Before the Department of Labor released its monthly jobs report in early May, economists and executives began touting the idea of the economy returning to an "old normal." The term "new normal" became ubiquitous after Pacific Investment Management Co. co-founder Bill Gross coined the phrase in 2009, writing in a note to Pimco investors that Americans would have to adjust to a new set of expectations for slower economic growth.
Gross also wrote that the government will play a bigger role in the economy and consumers will stop spending so much and start "saving to the grave." This would mark a time in which the U.S. stops making things, forfeits global economic leadership and sees a decline in homeownership, Gross wrote. Much of that prediction still seems valid, but five years later, some analysts see signs that the economy may be stabilizing and returning to a healthier place.
After the April jobs report, which showed 288,000 jobs were created and the unemployment rate fell from 6.7 percent to 6.3 percent, this optimism rose. "We're going to head back to a new destination," said Scott Mathers, one of Pimco's deputy chief investment officers, in a recent Bloomberg Radio interview.
But one of the most influential voices in the dialogue about the U.S. returning to a pre-2008 economy was Neil Dutta, head of U.S. economics at Renaissance Macro Research. "We are returning to an old normal," he said in an April 25 interview with Bloomberg.
During a meeting with the Joint Economic Committee of Congress, Federal Reserve Chair Janet Yellen said the economy is on track for "solid growth" in the current quarter. Despite weak first-quarter gross domestic product growth of a seasonally adjusted rate of 0.1 percent, the Federal Reserve predicts GDP growth of 2.8 percent to 3 percent for 2014.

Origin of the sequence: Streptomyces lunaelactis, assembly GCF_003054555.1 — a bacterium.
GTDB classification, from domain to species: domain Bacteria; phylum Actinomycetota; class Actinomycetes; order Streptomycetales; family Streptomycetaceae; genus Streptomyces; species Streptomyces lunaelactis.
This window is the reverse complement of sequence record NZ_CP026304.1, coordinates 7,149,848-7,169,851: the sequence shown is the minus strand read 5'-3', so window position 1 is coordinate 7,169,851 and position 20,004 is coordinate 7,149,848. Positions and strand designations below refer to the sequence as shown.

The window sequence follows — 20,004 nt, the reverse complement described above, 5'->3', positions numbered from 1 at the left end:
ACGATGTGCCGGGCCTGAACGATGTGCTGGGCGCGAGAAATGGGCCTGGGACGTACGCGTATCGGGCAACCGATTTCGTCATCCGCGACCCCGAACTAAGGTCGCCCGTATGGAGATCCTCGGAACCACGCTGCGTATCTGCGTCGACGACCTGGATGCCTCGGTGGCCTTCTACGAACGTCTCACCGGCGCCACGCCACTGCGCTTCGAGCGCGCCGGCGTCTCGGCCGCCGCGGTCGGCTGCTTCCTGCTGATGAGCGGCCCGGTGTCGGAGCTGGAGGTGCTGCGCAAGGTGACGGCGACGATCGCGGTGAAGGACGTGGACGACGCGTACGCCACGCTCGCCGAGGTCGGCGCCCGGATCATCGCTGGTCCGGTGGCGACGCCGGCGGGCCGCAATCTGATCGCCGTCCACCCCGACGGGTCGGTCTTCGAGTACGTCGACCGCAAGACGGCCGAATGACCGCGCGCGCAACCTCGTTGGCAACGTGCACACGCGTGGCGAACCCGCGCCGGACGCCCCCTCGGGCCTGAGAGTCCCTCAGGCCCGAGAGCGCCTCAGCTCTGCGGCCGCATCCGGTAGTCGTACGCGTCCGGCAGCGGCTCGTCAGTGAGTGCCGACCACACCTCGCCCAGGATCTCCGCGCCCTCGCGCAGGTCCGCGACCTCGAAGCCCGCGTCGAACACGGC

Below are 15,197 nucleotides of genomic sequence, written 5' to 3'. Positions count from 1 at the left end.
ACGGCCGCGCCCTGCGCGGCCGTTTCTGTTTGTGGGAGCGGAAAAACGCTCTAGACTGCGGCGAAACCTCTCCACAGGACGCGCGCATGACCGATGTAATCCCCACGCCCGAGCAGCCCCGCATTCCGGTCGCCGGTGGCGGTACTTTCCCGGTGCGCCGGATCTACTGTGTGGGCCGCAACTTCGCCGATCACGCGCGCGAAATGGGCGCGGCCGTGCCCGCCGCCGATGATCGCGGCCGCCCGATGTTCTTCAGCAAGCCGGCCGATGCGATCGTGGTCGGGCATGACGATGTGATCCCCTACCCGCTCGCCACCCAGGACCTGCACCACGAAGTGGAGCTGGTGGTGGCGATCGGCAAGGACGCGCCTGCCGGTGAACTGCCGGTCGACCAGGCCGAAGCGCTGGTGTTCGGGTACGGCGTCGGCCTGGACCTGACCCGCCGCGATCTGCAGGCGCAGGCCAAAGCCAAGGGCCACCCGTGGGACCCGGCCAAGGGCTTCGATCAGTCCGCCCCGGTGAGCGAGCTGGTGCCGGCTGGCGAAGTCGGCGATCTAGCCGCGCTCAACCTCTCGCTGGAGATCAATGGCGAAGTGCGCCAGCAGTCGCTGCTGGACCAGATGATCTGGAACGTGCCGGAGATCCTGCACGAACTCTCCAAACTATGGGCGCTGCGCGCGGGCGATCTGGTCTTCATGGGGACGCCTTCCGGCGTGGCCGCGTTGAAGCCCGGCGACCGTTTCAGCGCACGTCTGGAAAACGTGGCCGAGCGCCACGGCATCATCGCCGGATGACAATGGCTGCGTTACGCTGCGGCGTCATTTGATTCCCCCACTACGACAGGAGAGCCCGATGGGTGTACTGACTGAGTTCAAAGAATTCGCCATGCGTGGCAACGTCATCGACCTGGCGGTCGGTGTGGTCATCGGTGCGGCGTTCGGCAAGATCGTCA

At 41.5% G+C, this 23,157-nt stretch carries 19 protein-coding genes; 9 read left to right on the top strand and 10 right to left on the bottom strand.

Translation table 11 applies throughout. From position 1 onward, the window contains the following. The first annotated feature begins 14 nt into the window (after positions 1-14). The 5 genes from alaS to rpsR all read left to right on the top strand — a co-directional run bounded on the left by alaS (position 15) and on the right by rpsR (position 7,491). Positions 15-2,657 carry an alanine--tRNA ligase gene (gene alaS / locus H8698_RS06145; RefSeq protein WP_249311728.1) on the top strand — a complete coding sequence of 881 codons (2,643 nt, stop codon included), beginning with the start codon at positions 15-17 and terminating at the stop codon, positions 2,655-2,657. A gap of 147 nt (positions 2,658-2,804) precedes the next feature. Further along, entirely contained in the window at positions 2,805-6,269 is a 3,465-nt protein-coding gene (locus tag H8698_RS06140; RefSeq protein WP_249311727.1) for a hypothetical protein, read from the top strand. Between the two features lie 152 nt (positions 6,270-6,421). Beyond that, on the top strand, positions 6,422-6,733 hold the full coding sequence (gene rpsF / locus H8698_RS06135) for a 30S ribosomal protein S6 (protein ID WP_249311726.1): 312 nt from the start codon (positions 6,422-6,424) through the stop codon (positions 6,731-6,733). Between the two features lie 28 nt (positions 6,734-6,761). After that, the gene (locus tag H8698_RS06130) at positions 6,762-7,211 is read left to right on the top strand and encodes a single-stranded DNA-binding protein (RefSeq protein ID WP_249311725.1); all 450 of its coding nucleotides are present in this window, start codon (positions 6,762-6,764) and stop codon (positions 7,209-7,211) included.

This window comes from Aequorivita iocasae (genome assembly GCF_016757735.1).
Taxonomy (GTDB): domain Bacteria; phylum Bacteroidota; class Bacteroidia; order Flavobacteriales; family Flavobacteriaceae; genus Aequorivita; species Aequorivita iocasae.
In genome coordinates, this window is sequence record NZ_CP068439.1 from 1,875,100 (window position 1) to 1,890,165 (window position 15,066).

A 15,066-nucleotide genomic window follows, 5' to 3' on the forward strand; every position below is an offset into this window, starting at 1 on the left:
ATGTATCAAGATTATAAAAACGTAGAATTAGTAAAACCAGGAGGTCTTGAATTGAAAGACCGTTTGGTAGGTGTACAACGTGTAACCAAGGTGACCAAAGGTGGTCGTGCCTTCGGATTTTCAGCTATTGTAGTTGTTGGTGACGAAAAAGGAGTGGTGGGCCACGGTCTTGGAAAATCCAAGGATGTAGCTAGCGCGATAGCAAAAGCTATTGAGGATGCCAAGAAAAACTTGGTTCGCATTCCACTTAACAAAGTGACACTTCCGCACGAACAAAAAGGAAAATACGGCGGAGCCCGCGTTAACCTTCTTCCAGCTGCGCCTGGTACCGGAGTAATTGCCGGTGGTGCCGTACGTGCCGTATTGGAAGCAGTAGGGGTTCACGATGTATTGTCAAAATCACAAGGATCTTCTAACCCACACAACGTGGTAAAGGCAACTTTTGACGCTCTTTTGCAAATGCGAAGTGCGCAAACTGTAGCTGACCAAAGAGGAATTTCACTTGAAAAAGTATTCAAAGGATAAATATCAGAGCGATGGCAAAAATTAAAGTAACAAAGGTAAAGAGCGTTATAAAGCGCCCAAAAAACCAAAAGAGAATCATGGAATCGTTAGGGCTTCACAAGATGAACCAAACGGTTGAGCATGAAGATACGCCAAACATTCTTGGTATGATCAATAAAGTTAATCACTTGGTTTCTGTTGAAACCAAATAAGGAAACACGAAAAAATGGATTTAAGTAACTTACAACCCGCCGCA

However, there are still plenty of reasons to be cautious in the near and long term. In the short term, the unemployment rate is falling, but wages aren't growing fast enough. Labor force participation is poor, hitting a record low for 25- to 29-year-olds in April. And the Federal Reserve will eventually begin to raise interest rates, which could affect the stock market and influence the value of long-term bonds. In the longer term, the U.S. has a variety of unresolved problems, including costly entitlement programs and an aging baby boomer population, a mismatch of workers with in-demand skills and an impassive political environment.
Market strategists remain cautious. Terry Sandven, chief equity strategist for U.S. Bank Wealth Management, says the economy is showing modest signs of improvement with jobless claims falling 26,000 in the week ending May 3, stock valuations at high but fair levels, benign inflation and low interest rates.
"That typically presents a favorable backdrop for equities," Sandven says.
On the flip side, wage growth has been low, and the 10-year Treasury yield is not rising as fast as economic indicators suggest it would, Sandven says. Defensive sectors of the stock market, such as utilities, energy and health care, are performing well so far in 2014, while cyclical sectors such as consumer discretionary, industrials and financials have lagged, which could signal a modest pullback midyear, he says.
"We clearly need to see employment levels improve to improve sentiment, but manufacturing has been positive, housing prices have been stable and retail sales have been stable to positive ... By and large, this market will likely have a period of consolidation until we get better evidence," Sandven says.